Nuclear Regulatory Commission reviewing Millstone decommissioning funds

Waterford — While Millstone Power Station will remain open for at least another decade following a deal announced by Gov. Ned Lamont last month, the U.S. Nuclear Regulatory Commission is reviewing the status of decommissioning funds for the nuclear plant's two operating units.

Millstone owner Dominion Energy recently filed an update on decommissioning funds as part of required biennial reporting to the NRC. As of Dec. 31, 2018, more than $1.37 billion — $672.5 million for Unit 2 and $704.8 million for Unit 3 — was held in external trusts to carry out future decommissioning of the units. The combined funds exceed NRC minimum requirements by almost $404 million, according to Dominion's report.

"The NRC will carefully review the submittal to ensure there is sufficient funding to carry out the decommissioning of the plants," NRC spokesman Neil Sheehan said Thursday. Sheehan noted that plant owners must submit updates on decommission funding every two years, while "plants that are within five years of permanent shutdown might submit updates on an annual basis."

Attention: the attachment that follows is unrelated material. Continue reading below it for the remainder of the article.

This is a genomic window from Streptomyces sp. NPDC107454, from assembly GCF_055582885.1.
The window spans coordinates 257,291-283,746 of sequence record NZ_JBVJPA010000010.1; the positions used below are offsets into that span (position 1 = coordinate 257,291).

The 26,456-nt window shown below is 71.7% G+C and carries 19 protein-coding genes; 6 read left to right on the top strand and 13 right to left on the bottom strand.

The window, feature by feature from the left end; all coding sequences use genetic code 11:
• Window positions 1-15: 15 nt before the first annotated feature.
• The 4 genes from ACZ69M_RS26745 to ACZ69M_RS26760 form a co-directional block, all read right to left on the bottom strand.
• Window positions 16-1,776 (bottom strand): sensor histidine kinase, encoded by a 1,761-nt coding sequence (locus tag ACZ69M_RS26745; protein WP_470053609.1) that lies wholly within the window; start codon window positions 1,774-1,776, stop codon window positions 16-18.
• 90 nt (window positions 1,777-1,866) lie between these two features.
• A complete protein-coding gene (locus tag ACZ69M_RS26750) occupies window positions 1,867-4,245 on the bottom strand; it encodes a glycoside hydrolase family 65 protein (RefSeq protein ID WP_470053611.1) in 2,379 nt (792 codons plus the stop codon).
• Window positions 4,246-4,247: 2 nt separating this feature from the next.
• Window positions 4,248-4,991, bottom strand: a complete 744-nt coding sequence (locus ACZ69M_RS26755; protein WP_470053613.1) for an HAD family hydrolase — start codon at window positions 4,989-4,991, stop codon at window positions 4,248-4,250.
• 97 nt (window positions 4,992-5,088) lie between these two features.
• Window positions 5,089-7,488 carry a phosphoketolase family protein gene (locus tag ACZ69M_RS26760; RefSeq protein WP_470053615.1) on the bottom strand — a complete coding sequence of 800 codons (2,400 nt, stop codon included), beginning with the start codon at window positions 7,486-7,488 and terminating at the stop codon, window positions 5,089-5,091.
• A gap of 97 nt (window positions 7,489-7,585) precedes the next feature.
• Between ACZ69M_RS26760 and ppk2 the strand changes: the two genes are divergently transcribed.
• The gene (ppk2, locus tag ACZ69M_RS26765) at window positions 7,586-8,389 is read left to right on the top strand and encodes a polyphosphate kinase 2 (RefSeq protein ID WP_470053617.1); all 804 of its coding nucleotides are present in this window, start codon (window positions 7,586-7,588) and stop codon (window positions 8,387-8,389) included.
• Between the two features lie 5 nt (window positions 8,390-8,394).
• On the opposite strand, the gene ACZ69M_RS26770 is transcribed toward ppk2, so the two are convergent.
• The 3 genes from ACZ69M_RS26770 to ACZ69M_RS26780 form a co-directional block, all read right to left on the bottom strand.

While Millstone Unit 1 permanently ceased operations in 1998, Unit 2's operating license with the NRC is active until 2035, and Unit 3's license expires in 2045.

Millstone Unit 1 is undergoing what the NRC classifies as the SAFSTOR method of decommissioning, whereby a nuclear plant is maintained in a condition that allows it to be safely stored and monitored for several years before it is eventually decontaminated to levels that would allow unrestricted use of the site. The time limit for the SAFSTOR process is 60 years, which allows the radioactivity of materials to decrease over time.

"Dominion Energy believes that the amounts (of funds) currently available in the decommissioning trusts and their expected earnings will be sufficient to cover expected decommissioning costs for Millstone," plant spokesman Ken Holt said Thursday.

For all three units combined, about $1.85 billion is held in trust for decommissioning, with an expected total cost of approximately $1.7 billion in 2018 dollars, Holt said.

Holt said he did not have a breakdown of environmental cleanup and demolition costs involved in the decommissioning process but noted that because Units 1 and 2 were constructed so close together, waiting until Unit 2 "shuts down permanently will make demolition of both easier."

According to Dominion, there have been no changes to trust agreements established for nuclear decommissioning since the previous report to the NRC on March 30, 2017.


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